Eluned Morgan on making Wales central to unfolding debates about the future of the UK constitution
Before the summer, many of us warned that the referendum in Scotland was likely to change the nature and tone of the debate of the Wales Bill currently going through Parliament – and so it has turned out. Our piecemeal approach to constitutional change is no longer sustainable and there is now a need to review of the entire structure of the UK.
As with Scotland, there are many people in Wales who feel cut out from the political process and want their voices heard. But where there is a clearly an appetite for a further devolution of power from Westminster, support for independence has fallen to an all-time low of 3%. So for Scotland, do not read Wales.
The Wales Bill, now at Report stage in the House of Lords, is a hotchpotch of ideas containing a broad but unstructured approach to a new devolution settlement, including electoral arrangements and new tax raising powers. Labour supports the latter, as it would enable Wales to access borrowing powers – critical for economic development, at a time when the Coalition has slashed infrastructure funding by 35%. We are reluctant however, to embrace partial income tax raising powers without a review of the current underfunding system. To do so would lock in a long term financial disadvantage to Wales.
We also want to see an immediate move to simplify the system of devolution, with the introduction of the ‘Reserved Powers Model’. This would define much more clearly where power lies in relation to policy. The current Heath Robinson system of a ‘Conferred Powers Model’ has caused chaos, with nobody quite sure which institution is responsible for what – leading to numerous Court challenges by the Coalition, each costing £150,000. On every occasion the UK government has lost, but even the Tories have now seen sense and agreed that a new simpler model should be introduced – albeit with the killer caveat “not just yet”.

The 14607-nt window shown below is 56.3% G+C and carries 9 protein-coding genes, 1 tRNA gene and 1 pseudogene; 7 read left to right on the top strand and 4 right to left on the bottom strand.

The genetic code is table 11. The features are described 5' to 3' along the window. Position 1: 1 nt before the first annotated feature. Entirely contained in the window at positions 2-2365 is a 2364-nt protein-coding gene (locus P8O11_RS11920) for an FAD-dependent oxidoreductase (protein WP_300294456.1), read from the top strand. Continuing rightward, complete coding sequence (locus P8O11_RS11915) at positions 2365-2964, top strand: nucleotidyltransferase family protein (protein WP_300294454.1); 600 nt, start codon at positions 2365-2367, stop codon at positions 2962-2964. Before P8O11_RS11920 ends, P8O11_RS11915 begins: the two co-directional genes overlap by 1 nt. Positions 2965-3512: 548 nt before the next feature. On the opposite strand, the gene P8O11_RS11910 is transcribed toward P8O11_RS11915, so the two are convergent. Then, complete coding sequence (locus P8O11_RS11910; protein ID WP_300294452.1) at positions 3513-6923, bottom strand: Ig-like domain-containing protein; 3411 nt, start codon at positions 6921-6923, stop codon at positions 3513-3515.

We are also trying to introduce two further electoral measures in the Bill.
The first is to allow anyone over the age of 16 to vote in Welsh Assembly elections or referenda. After the enthusiastic and intelligent response of many 16-18 year olds in Scotland to the referendum debate, it seems odd not to extend this facility to the whole of the UK. (Indeed, should Scotland’s 16-18 year olds be disallowed from voting in the upcoming general election, it will be the only occasion in world history where a group were given the vote and then had it taken away – in a democracy, at least.)
The second measure is to introduce a system to make it much easier for young people to register to vote. This follows a campaign vigorously promoted by Bite the Ballot, which has also highlighted how, in 2011, only 35% of young people voted in the Welsh Assembly elections compared to 70% of over 65s. The measures proposed are incredibly simple and have proved successful in both Northern Ireland and the US. A tick box method would enable Welsh citizens to opt in and join the electoral register when filling in details, for example, on passport or driver’s licence applications. This should be rolled out alongside a schools initiative programme to give Election Registration Officers greater responsibilities to register people from under-represented groups.
More generally, the Wales Bill as a whole now feels a bit out of date, and not just because of Scotland’s ‘Crie de Coeur’ and what is happening post- referendum. That is why Labour’s calls for a constitutional convention are so important. Radical change is necessary for the UK but it must take into account the relative balance of power between its constituent parts. And as we all reflect on what has happened recently and rethink and reframe the debate, Wales must be central to the discussion.
Baroness Eluned Morgan is Shadow Wales Minister in the House of Lords. She tweets @Eluned_Morgan
Published 10th November 2014